Adam and I set out on Saturday to hike the piece of the Appalachian Trail (AT) running through Grayson Highlands State Park in Virginia. Grazing along the trail are famous feral ponies. We were keen to summit Mount Rogers, but when we ran across a herd of ponies- “Squirrel!” I got distracted and we never made it to the summit.
While we were racing around the ponies and ooing and ahing over the babies, Marty joined in.
We were all amazed how comfortable the ponies were with us. They were working the camera giving me full-on nostril shots. Work it ladies! They were so comfortable, they were even biting at my sleeves!
In a broken conversation between the ponies' fits of shocking behavior - “Ah, the pony just farted on me!”; “Oh, geez! What’s going on there? Ah! It’s not round— it’s flat!”; “He’s biting his butt!” to this thru-hiker jumping in for a quick selfie, we heard a tiny bit of Marty’s story with the AT. His story surprised me and I’ve been itching to share it.
Marty’s from Virginia. He’s always known the AT was out there. It wasn’t until meeting a couple in their 70’s who had hiked the 2,000+ mile trail twice did Marty really get inspired. He started considering doing the AT himself. His considerations turned to “I’m going to do it."
He started taking steps to make it happen. To cut down living costs and save more, he moved in with friends.
He was so serious about hiking the Appalachian Trail, he went in to work one day to quit his job. When he sat down with his boss to give the news, his boss said, “No.”
"What? Wait. Huh?" I was confused. Marty was the one telling them he was quitting. How could they say no?
Turns out, they saw another option. His boss said they’d give him a leave of absence to hike, but they wanted him back when he was done.
What an awesome surprise!
I was amazed by this piece of his story. Quitting your job to go out and have a big experience isn’t the only option. Marty’s company proved that when we work hard and our work is valued, companies are willing to value our personal goals. Well, the ones who care about their people will do this.
You know it’s crazy, because some folks take six months to complete the AT. That doesn’t matter. His company supports his 2,190 mile quest from Georgia to Maine. They just wanted to make sure they got him back whenever he was done. Pretty awesome, eh?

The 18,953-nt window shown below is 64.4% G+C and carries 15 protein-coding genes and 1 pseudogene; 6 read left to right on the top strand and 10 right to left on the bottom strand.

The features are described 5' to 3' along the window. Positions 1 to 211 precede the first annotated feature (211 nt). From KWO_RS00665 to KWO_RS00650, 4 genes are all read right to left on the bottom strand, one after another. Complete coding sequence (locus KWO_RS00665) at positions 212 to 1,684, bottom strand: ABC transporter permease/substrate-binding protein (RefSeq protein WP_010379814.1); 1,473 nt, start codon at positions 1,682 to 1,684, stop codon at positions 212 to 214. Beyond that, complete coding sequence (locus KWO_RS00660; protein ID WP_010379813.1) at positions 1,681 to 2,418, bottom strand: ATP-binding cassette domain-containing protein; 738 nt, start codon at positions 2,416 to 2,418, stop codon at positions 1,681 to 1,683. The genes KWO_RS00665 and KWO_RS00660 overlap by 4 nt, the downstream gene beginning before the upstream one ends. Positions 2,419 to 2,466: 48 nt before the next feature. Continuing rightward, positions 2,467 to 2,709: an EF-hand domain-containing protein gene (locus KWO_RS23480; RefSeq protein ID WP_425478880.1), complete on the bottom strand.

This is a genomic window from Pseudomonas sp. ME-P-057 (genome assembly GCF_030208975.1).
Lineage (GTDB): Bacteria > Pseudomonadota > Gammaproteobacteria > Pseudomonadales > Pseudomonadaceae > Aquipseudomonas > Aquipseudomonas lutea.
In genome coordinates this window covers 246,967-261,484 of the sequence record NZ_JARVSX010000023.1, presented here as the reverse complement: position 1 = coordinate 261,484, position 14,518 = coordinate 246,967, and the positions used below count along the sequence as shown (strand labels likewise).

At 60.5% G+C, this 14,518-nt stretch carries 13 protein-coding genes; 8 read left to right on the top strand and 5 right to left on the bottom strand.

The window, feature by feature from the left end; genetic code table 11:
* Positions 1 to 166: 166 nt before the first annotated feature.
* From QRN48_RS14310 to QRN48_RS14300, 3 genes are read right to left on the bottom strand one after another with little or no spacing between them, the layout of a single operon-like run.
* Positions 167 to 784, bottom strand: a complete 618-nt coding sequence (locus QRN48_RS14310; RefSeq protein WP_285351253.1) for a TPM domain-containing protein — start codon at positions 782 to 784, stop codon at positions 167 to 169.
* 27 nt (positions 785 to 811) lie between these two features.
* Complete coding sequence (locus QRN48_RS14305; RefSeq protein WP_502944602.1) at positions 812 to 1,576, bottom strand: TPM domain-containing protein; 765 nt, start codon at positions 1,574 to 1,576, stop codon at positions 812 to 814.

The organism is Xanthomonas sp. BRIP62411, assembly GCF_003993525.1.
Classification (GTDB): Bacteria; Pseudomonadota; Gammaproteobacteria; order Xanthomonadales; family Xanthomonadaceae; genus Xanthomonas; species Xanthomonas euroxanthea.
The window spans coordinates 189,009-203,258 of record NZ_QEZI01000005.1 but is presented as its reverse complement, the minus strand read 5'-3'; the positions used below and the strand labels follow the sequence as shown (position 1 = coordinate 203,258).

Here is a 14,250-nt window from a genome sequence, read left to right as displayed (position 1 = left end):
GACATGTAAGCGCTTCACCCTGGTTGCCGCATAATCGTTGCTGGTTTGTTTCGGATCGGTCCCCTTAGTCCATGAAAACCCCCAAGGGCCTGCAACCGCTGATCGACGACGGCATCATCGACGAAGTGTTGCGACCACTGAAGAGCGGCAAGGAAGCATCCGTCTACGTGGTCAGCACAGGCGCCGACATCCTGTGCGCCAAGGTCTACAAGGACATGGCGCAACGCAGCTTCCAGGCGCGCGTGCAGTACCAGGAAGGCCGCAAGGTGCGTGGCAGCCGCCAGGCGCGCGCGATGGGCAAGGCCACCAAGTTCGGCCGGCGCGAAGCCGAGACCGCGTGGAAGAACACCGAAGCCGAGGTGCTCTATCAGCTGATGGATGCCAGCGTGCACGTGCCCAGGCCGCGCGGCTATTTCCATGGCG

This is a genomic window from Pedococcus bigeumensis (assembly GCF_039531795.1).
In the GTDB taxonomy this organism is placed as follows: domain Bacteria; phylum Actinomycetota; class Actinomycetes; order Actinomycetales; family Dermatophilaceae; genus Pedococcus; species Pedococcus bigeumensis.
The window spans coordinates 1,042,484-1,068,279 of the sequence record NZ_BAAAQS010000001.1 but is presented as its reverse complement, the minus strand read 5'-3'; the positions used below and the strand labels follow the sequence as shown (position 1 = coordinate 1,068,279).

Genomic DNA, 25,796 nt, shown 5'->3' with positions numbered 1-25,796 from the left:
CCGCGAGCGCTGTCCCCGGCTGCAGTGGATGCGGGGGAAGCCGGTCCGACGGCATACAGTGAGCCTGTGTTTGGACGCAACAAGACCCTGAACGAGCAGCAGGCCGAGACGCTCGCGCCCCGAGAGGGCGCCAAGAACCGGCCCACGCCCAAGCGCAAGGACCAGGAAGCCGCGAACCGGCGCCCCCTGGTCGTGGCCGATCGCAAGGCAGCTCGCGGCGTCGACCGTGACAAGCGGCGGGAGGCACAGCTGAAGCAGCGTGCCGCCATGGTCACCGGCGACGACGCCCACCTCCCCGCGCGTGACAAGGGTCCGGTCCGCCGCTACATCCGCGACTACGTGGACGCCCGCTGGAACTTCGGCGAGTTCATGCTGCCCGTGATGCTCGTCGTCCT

His company’s response shocked me and I forgot all about the farting ponies. He continued to share how amazed he’s been of everyone’s encouragement for him to pursue this big adventure. Great friends are even watching his dog while he hikes.
We are inspired by Marty’s guts to drop everything for his big dream of hiking the Appalachian Trail. Sometimes we don’t pursue big dreams because we’re afraid of what people will think. He had a big dream and went for it, and everyone’s encouraging response surprised all of us.
A storm was a-brewin’. We were all reluctant to split from the ponies' free entertainment.
Marty found a spot to set up camp and hunkered down before the storm hit. Adam and I got caught in the rain running back to the car.
I imagine Marty’s moments on the trail- when he’s alone laying in his tent listening to the rain patter or during his eighth hour of walking by himself for the day- being filled with so much more comfort than expected because he knows everyone back home- family, friends and his co-workers- are cheering him on but also eagerly awaiting his return.
Adam and I can relate. When you’re so far from home and on a grand adventure, it’s the support from your loved ones you cling to during the hard moments. Their words of encouragement play through your mind over and over and continue to push you forward.
So awesome to meet you Marty! Thanks for sharing your story. You are an inspiration. Keep going! We're back in Virginia cheering you on!
Marty's story totally inspired me. When I dream big, I always come up with a list of challenges of why it won't happen. But maybe I'm just making them up. He thought he had to quit his job to go, but he didn't.
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